As Protestants prepare to commemorate the 500th anniversary of the Reformation, a new Pew Research Center survey finds that the prevailing view among Catholics and Protestants in Western Europe is that they are more similar religiously than they are different.
The generation gap between millennials and older adults on social and political issues exists even among evangelical Protestants.
White evangelicals overwhelming voted for Donald Trump in the 2016 election, and their support has continued into his presidency.
While most Americans disapprove of Donald Trump’s recent refugee policy, there is a sizable divide on the issue among major religious groups.
The 2016 presidential exit polling reveals little change in the political alignments of U.S. religious groups.
Nearly four-in-ten white evangelical voters who support Trump mention that they do so at least in part because he is not Clinton.
A growing share of self-identified “evangelical or born-again” Protestants (41%) says it has become more difficult to be an evangelical Christian in the U.S. in recent years; just 34% answered the question the same way in September 2014.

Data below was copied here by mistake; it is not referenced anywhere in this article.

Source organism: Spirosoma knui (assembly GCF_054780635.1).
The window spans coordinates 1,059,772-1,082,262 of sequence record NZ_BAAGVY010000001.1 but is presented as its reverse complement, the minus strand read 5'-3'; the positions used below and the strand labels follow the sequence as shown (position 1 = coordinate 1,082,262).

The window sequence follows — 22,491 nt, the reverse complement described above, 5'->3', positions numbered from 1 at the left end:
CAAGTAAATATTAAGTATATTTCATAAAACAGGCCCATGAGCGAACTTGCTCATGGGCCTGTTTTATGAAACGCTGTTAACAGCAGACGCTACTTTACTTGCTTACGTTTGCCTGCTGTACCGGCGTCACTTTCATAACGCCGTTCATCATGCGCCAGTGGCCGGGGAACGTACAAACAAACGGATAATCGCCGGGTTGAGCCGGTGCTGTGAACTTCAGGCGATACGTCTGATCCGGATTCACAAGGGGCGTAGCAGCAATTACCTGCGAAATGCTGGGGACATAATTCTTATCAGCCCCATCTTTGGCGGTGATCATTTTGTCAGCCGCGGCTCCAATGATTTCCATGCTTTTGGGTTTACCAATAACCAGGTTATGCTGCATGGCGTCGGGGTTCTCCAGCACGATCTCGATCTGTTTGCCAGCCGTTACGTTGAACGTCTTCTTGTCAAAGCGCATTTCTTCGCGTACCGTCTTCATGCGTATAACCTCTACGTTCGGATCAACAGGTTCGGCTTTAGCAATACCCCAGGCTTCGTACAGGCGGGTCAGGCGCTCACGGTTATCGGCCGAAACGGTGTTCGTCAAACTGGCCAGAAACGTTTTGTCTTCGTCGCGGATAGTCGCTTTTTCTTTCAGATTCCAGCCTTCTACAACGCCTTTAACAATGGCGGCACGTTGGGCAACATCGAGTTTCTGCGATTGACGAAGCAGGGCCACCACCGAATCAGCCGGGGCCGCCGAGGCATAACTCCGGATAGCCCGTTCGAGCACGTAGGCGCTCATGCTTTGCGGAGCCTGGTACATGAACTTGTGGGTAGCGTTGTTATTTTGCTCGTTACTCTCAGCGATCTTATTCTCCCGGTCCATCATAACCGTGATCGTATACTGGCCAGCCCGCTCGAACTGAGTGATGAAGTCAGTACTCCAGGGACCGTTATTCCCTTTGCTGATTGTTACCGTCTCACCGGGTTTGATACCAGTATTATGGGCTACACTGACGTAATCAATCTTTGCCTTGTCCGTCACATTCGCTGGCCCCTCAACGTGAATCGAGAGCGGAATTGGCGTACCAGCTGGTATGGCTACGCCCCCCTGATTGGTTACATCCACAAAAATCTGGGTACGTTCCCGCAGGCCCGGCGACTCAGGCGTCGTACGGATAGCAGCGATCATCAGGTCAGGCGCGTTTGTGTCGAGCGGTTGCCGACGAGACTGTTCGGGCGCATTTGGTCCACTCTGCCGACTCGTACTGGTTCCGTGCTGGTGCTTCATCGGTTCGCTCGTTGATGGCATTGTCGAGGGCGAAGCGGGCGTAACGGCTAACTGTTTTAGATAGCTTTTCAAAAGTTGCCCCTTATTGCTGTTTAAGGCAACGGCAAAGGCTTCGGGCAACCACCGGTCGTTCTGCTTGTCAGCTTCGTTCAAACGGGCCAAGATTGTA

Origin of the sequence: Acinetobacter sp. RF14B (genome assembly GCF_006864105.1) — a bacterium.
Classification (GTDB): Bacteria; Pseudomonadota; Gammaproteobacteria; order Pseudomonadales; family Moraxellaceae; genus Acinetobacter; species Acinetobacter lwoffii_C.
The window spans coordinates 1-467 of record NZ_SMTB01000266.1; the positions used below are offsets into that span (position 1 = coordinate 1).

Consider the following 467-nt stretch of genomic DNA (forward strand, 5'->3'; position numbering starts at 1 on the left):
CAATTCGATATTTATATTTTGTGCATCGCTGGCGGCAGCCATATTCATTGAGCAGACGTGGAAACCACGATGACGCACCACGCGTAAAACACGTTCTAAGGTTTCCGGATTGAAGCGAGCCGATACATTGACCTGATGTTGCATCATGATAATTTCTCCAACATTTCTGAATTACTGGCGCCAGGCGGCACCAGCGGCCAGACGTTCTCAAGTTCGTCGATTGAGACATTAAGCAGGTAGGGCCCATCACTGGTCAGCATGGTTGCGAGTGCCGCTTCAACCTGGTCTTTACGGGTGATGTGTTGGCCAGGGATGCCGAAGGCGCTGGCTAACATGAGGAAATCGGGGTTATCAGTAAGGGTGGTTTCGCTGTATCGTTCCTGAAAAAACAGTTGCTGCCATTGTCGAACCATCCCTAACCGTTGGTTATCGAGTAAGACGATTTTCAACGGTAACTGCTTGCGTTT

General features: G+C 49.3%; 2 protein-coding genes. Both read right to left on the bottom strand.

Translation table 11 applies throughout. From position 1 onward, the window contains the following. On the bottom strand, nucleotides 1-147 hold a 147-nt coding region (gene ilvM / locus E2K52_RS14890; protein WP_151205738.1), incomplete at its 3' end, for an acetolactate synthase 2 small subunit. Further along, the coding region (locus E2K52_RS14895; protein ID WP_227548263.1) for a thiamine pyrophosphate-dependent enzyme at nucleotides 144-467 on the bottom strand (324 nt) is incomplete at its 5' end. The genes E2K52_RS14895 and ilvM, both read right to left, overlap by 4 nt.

Evangelical voters are rallying strongly in favor of Republican presidential candidate Donald Trump. Indeed, the latest Pew Research Center survey finds that despite the professed wariness toward Trump among many high-profile evangelical Christian leaders, evangelicals as a whole are, if anything, even more strongly supportive of Trump than they were of Mitt Romney at a […]
White evangelical Republicans who attend church regularly are most heavily concentrated in the Ted Cruz camp.
As Donald Trump has racked up big wins among self-described "born-again or evangelical" Christians in many of the early primaries, some religious leaders, political analysts and researchers have questioned whether many of these self-described evangelicals actually are evangelical Christians.